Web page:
70. Wealth and status are a fascinating conflict anywhere, I agree. The American historicals I’ve been e-publishing reflect those conflicts and play down the religious and political. (Although Wayward Angel does brush against Quaker beliefs and abolition in a Civil War setting) So I daresay it wasn’t religion that killed American historicals. “G” I’ll wait to see how the ebooks do before deciding whether the category is dead!

    Reply
  71. I have to agree with Marie. I want to be transported to something I haven’t ‘lived’ meaning, I’ve studied our history or…it was forced upon me in degrees and sections throughout school. My World History courses centered more on the overview and major events that shaped our world, but not the day to day, year to year intimate details. I get those from historicals set in various eras in England/Europe and I find it fascinating.
    Besides, rabbit trails are so much more fun when I’m researching a Regency story I’m writing than to remember my old history lessons ;o)

    Reply
  72. I have to agree with Marie. I want to be transported to something I haven’t ‘lived’ meaning, I’ve studied our history or…it was forced upon me in degrees and sections throughout school. My World History courses centered more on the overview and major events that shaped our world, but not the day to day, year to year intimate details. I get those from historicals set in various eras in England/Europe and I find it fascinating.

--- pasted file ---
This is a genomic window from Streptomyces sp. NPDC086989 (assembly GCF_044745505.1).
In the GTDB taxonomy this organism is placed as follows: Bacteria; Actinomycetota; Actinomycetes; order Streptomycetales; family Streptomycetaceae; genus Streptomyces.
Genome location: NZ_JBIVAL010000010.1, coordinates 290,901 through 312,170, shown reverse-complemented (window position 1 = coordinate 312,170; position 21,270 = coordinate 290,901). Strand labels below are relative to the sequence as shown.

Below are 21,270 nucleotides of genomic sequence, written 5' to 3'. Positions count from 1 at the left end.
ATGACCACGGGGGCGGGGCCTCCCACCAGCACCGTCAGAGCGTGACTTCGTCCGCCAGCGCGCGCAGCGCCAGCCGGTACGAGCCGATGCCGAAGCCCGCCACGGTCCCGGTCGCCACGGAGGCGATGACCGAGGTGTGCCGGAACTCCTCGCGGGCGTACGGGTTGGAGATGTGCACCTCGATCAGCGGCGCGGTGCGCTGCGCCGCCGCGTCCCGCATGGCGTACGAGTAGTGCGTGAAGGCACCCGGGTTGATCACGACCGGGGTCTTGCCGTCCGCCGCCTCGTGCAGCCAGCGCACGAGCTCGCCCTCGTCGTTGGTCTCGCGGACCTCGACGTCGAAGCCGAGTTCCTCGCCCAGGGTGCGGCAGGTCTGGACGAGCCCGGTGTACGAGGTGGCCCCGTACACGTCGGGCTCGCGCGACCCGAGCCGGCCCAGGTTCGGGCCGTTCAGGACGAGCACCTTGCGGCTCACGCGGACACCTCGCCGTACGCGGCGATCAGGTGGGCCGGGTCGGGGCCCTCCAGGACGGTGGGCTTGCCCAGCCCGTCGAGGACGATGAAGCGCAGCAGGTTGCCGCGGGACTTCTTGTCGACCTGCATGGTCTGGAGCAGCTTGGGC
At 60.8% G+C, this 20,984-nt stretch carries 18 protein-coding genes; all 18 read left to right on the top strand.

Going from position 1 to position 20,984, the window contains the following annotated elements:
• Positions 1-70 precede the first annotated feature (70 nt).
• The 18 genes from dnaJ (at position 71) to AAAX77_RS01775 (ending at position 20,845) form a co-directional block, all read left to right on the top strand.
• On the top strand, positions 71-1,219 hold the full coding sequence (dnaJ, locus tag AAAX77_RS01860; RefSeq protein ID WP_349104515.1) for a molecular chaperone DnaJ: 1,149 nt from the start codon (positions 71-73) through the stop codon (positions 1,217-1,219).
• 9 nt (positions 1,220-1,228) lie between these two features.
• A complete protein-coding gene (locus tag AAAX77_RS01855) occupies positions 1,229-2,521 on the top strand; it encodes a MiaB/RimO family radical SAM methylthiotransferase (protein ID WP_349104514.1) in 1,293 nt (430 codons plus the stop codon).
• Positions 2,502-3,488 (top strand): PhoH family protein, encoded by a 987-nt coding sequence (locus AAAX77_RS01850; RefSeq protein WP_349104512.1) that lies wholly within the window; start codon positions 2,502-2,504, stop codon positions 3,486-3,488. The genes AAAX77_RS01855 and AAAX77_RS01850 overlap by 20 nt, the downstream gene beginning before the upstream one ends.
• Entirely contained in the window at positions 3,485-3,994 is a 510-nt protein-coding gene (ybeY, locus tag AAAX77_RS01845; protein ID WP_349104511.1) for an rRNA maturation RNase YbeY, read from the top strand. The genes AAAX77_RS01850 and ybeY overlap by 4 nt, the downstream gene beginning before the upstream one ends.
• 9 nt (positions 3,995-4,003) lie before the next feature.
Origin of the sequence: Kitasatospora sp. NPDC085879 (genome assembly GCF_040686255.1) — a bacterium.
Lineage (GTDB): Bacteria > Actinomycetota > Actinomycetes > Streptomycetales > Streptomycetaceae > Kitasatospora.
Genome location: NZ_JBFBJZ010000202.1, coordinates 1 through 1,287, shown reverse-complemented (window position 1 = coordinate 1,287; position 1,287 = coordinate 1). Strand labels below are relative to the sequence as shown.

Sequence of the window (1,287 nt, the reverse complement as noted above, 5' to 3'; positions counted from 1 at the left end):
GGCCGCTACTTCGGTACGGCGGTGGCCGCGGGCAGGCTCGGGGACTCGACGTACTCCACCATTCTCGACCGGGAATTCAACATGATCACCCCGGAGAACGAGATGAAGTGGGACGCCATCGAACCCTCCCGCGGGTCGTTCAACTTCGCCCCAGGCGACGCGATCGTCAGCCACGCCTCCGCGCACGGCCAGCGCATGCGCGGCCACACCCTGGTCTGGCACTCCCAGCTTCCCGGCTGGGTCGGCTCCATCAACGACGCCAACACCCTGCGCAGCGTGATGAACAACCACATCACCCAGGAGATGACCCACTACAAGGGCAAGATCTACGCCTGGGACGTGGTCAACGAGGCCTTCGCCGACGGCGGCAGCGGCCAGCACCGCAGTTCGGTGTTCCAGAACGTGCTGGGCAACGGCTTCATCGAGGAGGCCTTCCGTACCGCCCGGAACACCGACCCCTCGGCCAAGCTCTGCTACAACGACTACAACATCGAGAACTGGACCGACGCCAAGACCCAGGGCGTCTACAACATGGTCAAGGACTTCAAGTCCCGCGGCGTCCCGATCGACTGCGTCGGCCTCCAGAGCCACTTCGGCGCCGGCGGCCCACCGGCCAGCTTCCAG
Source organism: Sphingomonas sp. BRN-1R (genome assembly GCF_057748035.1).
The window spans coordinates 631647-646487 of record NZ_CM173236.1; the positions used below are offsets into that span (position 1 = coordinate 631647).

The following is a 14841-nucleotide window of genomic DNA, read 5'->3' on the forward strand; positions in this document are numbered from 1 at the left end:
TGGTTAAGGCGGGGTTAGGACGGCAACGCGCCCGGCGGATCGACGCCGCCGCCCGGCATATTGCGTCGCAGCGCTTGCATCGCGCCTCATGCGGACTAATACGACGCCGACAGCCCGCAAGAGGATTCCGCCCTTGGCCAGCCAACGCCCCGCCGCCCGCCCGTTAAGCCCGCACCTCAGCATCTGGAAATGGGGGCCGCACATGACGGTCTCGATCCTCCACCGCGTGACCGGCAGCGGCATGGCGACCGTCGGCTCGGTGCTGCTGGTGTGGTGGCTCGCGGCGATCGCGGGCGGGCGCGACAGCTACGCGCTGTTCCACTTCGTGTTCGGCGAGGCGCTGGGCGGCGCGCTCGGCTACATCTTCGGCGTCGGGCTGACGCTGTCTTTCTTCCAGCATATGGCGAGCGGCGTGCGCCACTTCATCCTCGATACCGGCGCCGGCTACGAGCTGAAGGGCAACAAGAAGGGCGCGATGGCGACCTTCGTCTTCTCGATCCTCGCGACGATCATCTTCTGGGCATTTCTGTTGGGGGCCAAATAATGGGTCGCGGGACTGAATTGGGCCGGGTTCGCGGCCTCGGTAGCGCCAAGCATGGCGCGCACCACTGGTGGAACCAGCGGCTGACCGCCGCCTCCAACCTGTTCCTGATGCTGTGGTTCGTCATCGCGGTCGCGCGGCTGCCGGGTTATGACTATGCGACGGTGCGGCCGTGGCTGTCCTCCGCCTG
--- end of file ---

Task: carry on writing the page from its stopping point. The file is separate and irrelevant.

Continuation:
Besides, rabbit trails are so much more fun when I’m researching a Regency story I’m writing than to remember my old history lessons ;o)

    Reply
  73. I have to agree with Marie. I want to be transported to something I haven’t ‘lived’ meaning, I’ve studied our history or…it was forced upon me in degrees and sections throughout school. My World History courses centered more on the overview and major events that shaped our world, but not the day to day, year to year intimate details. I get those from historicals set in various eras in England/Europe and I find it fascinating.